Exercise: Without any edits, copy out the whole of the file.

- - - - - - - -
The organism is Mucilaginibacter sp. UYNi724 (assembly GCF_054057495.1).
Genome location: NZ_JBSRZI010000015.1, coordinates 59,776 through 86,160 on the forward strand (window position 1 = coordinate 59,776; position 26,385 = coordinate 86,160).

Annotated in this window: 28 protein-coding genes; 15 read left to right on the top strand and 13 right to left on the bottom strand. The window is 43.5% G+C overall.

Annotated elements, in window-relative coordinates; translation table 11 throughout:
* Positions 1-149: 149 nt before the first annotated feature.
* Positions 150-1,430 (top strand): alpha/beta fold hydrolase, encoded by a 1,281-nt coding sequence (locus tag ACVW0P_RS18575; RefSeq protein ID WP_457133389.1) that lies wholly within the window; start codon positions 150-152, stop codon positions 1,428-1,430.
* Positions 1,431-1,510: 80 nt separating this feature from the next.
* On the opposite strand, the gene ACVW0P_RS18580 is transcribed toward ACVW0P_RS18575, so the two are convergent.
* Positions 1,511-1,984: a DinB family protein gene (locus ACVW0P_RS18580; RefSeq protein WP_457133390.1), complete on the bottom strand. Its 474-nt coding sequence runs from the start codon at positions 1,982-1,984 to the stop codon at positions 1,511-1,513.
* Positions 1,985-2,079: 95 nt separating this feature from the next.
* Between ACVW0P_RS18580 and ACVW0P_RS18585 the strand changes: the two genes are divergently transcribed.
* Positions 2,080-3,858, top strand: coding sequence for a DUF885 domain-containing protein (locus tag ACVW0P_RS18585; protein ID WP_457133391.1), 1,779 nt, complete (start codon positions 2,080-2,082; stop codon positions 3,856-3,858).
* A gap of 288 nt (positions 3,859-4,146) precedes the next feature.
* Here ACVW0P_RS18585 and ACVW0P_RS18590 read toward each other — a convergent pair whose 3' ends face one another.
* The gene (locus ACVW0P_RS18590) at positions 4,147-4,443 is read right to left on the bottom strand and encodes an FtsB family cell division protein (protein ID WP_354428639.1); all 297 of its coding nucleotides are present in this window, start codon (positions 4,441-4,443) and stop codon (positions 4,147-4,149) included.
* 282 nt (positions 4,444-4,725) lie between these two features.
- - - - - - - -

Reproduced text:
The organism is Mucilaginibacter sp. UYNi724 (assembly GCF_054057495.1).
Genome location: NZ_JBSRZI010000015.1, coordinates 59,776 through 86,160 on the forward strand (window position 1 = coordinate 59,776; position 26,385 = coordinate 86,160).

Annotated in this window: 28 protein-coding genes; 15 read left to right on the top strand and 13 right to left on the bottom strand. The window is 43.5% G+C overall.

Annotated elements, in window-relative coordinates; translation table 11 throughout:
* Positions 1-149: 149 nt before the first annotated feature.
* Positions 150-1,430 (top strand): alpha/beta fold hydrolase, encoded by a 1,281-nt coding sequence (locus tag ACVW0P_RS18575; RefSeq protein ID WP_457133389.1) that lies wholly within the window; start codon positions 150-152, stop codon positions 1,428-1,430.
* Positions 1,431-1,510: 80 nt separating this feature from the next.
* On the opposite strand, the gene ACVW0P_RS18580 is transcribed toward ACVW0P_RS18575, so the two are convergent.
* Positions 1,511-1,984: a DinB family protein gene (locus ACVW0P_RS18580; RefSeq protein WP_457133390.1), complete on the bottom strand. Its 474-nt coding sequence runs from the start codon at positions 1,982-1,984 to the stop codon at positions 1,511-1,513.
* Positions 1,985-2,079: 95 nt separating this feature from the next.
* Between ACVW0P_RS18580 and ACVW0P_RS18585 the strand changes: the two genes are divergently transcribed.
* Positions 2,080-3,858, top strand: coding sequence for a DUF885 domain-containing protein (locus tag ACVW0P_RS18585; protein ID WP_457133391.1), 1,779 nt, complete (start codon positions 2,080-2,082; stop codon positions 3,856-3,858).
* A gap of 288 nt (positions 3,859-4,146) precedes the next feature.
* Here ACVW0P_RS18585 and ACVW0P_RS18590 read toward each other — a convergent pair whose 3' ends face one another.
* The gene (locus ACVW0P_RS18590) at positions 4,147-4,443 is read right to left on the bottom strand and encodes an FtsB family cell division protein (protein ID WP_354428639.1); all 297 of its coding nucleotides are present in this window, start codon (positions 4,441-4,443) and stop codon (positions 4,147-4,149) included.
* 282 nt (positions 4,444-4,725) lie between these two features.